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Chris Schlarb's Most Profound Deaths of 2006
Chris Schlarb, the executive producer of 40 Bands 80 Minutes has done something LA hasn't seen in decades. In an incredible melding of classic punk docs like Decline of Western Civilization and Urgh! A Music War, Schlarb and director Sean Carnage took their cameras to Hollywood's Il Corral and beautifully archived what's happening in the experimental punk scene.
Think you like noise? Think you're punk enough? LAist had to tap out after 19 bands 38 minutes. Drummer playing trumpet - fine. Maybe gay rap trio - fine. Chick singing to prerecorded beats and synths - fine. But after a while it wears on you separating the punks from the poseurs and once again we've been found out.
Chris Schlarb's Most Profound Deaths of 2006
Instead of giving some staid mechanical/material top 10 list I figured I’d try to dig a little deeper. This is a list of the most profound losses I experienced this year. Of course this is not representative of the greater importance of anyone included or not included herein and listing them 1 to 10 is nothing more than a contrivance to remember and reflect on these lives lived.
10. Pip Pyle- Curiously monikered and little known British drummer who performed in Gong and Hatfield and the North. Had the distinction of replacing two of the most revered drummers in England: Charles Hayward (of This Heat) in All Wet And Dripping and Bill Bruford (of Yes) in National Health.
9. Rod Dedeaux- Briefly the shortstop for the Brooklyn Dodgers and for 46 years, the manager of the USC Trojan Baseball Team. He played and coached my grandfather and spoke at his funeral. The baseball field at USC is named in his honor.
8. Coretta Scott King- Activist wife of Martin Luther King, Jr. In addition to surviving her husbands assassination and raising their four children she remained a visible icon for civil and human rights. In 1998 she gave a speech in which she said: "Homophobia is like racism and anti-Semitism and other forms of bigotry in that it seeks to dehumanize a large group of people, to deny their humanity, their dignity and personhood."
7. Buck O'Neil- Iconic baseball player and manager of the Kansas City Monarchs. O'Neil was a teammate of Satchel Paige and later a scout for the Chicago Cubs. He took two at-bats in a minor league game at the age of 94 (he walked twice). Inexplicably, he has still not been honored with a place in the Baseball Hall of Fame in Cooperstown, NY.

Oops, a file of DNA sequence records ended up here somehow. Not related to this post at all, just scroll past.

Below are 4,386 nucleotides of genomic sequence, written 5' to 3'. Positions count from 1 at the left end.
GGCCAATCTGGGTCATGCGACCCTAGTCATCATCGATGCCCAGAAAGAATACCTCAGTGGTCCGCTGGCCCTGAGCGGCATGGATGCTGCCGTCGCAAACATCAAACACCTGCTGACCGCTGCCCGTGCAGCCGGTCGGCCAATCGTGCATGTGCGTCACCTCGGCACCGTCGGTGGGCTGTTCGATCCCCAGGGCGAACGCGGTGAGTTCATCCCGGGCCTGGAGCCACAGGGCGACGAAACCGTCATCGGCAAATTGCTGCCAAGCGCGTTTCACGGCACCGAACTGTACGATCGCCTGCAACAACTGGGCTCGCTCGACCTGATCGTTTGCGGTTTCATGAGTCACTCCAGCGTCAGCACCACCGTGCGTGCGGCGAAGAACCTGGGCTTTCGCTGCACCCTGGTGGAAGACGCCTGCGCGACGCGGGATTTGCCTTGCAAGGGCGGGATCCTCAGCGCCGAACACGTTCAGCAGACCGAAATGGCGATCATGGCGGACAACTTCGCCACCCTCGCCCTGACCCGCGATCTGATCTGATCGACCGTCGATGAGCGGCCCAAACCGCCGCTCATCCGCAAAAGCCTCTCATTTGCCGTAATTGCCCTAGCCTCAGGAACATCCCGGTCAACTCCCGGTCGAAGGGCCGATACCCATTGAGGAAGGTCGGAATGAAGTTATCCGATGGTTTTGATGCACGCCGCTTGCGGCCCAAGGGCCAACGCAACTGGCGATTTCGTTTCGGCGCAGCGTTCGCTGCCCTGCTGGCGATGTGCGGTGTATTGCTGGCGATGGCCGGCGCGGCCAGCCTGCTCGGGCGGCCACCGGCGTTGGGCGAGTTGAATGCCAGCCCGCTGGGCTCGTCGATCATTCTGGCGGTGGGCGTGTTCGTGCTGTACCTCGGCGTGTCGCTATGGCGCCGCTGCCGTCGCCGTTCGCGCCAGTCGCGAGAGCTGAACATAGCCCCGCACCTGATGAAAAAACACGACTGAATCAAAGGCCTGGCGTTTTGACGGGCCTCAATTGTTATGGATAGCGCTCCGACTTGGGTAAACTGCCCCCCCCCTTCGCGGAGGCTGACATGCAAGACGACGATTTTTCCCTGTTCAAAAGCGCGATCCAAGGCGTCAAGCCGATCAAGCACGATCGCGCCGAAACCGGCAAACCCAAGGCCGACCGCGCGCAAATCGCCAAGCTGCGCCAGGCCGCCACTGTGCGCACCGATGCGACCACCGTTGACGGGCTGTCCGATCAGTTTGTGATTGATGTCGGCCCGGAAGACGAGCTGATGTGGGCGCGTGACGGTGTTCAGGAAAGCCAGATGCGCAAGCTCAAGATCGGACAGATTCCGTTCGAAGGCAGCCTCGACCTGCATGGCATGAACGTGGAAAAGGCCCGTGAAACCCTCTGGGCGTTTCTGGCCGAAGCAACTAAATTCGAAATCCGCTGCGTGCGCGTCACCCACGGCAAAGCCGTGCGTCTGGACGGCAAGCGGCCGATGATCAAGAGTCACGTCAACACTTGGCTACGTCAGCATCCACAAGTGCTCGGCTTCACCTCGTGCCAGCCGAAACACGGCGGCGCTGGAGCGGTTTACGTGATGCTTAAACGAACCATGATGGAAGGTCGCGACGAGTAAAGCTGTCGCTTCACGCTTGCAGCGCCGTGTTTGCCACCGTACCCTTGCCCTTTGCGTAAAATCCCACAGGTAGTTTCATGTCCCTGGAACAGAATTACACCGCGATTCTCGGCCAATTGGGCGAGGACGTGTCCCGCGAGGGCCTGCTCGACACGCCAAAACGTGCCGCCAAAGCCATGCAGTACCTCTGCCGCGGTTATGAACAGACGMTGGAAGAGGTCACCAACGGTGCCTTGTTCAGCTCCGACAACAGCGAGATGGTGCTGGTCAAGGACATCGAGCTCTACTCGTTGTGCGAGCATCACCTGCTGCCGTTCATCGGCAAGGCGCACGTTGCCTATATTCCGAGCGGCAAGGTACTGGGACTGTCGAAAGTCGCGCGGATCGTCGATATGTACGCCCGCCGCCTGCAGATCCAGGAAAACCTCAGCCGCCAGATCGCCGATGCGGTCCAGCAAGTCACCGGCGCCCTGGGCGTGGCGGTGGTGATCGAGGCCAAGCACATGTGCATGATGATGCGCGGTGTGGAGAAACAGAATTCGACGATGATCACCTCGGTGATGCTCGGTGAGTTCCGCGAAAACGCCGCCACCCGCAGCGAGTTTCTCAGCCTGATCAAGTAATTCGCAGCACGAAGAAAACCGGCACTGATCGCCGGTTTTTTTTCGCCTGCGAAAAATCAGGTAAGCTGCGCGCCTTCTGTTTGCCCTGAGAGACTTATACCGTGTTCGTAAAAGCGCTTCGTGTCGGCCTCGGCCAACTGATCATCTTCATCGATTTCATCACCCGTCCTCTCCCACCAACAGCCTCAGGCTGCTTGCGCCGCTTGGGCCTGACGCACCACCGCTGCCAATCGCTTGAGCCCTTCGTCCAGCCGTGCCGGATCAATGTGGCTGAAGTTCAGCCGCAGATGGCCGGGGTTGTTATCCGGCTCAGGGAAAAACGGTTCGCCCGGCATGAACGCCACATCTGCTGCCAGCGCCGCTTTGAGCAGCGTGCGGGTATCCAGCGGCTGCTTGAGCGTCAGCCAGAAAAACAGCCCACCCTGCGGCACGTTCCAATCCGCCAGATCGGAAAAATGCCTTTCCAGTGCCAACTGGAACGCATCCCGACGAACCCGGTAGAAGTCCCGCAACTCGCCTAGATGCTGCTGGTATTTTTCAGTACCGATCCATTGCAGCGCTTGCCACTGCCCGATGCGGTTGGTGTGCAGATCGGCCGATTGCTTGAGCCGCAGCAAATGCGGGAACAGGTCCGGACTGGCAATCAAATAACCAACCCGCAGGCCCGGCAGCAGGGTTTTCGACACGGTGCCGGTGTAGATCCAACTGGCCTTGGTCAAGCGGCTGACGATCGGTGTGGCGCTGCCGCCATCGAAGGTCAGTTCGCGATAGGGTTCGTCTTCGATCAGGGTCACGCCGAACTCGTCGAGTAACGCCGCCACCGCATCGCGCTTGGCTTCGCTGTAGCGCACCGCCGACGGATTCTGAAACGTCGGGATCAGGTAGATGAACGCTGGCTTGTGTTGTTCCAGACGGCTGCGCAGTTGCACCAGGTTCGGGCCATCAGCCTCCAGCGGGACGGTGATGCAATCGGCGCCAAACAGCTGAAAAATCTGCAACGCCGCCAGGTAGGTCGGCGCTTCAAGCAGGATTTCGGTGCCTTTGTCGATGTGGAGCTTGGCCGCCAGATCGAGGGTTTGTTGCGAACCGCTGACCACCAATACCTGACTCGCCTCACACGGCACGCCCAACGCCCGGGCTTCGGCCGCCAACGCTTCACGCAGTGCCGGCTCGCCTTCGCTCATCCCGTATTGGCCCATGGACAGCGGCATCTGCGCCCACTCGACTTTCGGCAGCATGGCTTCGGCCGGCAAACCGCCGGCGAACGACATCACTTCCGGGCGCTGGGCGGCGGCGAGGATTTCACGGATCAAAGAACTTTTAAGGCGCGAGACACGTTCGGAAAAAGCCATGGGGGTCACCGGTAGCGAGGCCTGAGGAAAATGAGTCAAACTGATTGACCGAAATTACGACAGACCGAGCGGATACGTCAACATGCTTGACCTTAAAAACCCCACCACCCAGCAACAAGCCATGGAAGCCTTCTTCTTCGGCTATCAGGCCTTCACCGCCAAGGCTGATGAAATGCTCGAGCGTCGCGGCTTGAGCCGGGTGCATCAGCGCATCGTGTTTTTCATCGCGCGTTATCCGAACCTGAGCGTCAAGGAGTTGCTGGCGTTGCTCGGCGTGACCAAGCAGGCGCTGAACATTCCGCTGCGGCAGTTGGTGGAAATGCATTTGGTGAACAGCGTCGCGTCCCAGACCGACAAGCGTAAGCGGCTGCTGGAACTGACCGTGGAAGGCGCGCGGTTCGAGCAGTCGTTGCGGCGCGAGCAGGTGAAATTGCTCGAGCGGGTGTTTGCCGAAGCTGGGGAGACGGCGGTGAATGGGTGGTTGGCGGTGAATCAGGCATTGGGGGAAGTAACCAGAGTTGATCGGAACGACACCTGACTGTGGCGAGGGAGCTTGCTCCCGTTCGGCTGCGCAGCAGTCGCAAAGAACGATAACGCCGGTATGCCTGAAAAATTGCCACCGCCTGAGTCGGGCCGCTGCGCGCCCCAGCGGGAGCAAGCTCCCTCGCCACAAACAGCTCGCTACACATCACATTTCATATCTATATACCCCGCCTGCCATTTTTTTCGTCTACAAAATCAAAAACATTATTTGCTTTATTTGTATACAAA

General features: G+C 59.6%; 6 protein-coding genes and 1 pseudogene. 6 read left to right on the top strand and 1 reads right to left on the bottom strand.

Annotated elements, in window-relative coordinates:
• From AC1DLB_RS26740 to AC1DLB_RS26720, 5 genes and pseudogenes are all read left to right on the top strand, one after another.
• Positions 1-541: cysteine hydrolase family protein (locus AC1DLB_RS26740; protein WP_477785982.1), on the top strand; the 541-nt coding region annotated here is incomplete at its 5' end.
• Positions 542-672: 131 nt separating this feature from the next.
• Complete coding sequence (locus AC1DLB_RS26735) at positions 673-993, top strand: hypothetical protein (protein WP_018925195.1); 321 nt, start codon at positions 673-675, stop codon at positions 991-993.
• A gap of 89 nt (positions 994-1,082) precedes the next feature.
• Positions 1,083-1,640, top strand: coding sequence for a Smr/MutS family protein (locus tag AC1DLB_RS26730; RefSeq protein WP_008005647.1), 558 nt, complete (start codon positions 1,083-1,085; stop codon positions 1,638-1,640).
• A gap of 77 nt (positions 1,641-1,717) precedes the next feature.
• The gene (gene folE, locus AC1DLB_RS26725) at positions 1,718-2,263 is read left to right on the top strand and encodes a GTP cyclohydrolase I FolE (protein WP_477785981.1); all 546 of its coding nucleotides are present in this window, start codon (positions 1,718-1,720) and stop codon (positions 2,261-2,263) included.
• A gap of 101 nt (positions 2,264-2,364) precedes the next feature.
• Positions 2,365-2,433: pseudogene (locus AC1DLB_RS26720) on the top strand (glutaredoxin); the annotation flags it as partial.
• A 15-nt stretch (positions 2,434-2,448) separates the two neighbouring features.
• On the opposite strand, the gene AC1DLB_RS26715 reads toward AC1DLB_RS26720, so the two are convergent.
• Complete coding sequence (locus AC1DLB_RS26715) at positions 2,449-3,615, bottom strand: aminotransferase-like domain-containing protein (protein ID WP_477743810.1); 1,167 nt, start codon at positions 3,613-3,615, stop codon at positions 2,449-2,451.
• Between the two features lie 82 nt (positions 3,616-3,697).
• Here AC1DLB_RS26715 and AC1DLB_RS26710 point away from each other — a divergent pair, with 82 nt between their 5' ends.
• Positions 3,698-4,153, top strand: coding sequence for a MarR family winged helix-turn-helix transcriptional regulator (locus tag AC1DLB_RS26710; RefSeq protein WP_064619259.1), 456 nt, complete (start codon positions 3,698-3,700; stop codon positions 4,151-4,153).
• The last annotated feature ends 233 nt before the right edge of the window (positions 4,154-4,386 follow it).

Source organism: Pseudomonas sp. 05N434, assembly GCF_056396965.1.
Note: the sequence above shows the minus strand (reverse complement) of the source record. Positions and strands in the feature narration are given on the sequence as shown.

6. Ali Farka Toure- Superficially known as "the African John Lee Hooker," Ali Farka Toure was a Malian born guitarist who inverted Morocco's gnawa music into transcendent electric guitar blues meditations. A memorial benefit concert, with performances from Peter Gabriel, collaborator Ry Cooder and Bonnie Raitt will be held in his honor in Bamako in 2007.
5. Syd Barrett- Influential, mentally ill vocalist and lyricist of Pink Floyd. He wrote often of lost loves, animals and a gnome named Grimble Grumble. Disappeared from public life in the early 1970's and perhaps as a result of medication taken to cure his mental illness stopped writing music altogether.
4. Malachi Richter- Chicago-based musician and activist who set himself on fire in protest of the Bush policies and practices in Iraq and abroad. He was an estranged father, an active member of the Chicago experimental and free jazz community and wrote his own obituary.
3. James Kim- A columnist and television/internet personality Kim died in the Oregon wilderness after he and his family were snowbound in their car. After six days he left his wife and two children in an attempt to find help but succumbed to hypothermia. His family was rescued two days later and when his body was found rescue workers called his attempt "superhuman."
2. Robert Altman- A true auteur, he directed such iconoclastic and irreverent films as The Long Goodbye, Nashville, The Player and Short Cuts. His multi-tracked, improvisational approach to dialogue heavily influenced almost every ensemble driven film made three decades out. He adroitly said, "Retirement? You're talking about death, right?"
1. Gregoria Lomas- The Saint of San Pedro. A gentle, loving woman who fed all who stepped foot inside her home. She smiled at and prayed for thousands more. Over 300 people waited to pay their respects at the tiny church, many bringing flags and photographs celebrating my abuelita and her beloved Dodgers. She is deeply missed by all.
Honorable Mentions (Rest In Peace):
Rufus Harley- the one and only king of jazz bagpipery
J. Dilla- beloved hip-hop producer
Don Alias- prolific session musician
Red Auerbach- greatest coach in the history of the NBA
Ray Barretto- the Godfather of Latin jazz
Don Knotts- Incredible Mr. Limpet and Mr. Furley
Arthur Lee- Founder and leader of Love
György Ligeti- Stanley Kubrick's favorite modern composer
Billy Preston- "the fifth Beatle"
Tony Jay- actor and inimitable voice talent
Jackie McLean- avant garde jazz saxophonist responsible for "Antiquity"
Arif Marden- producer and record label mogul
Dave Cockrum- artist and co-creator of many of the modern X-men characters
screen cap of Health performing in 40 Bands 80 Minutes which you can get on Amazon
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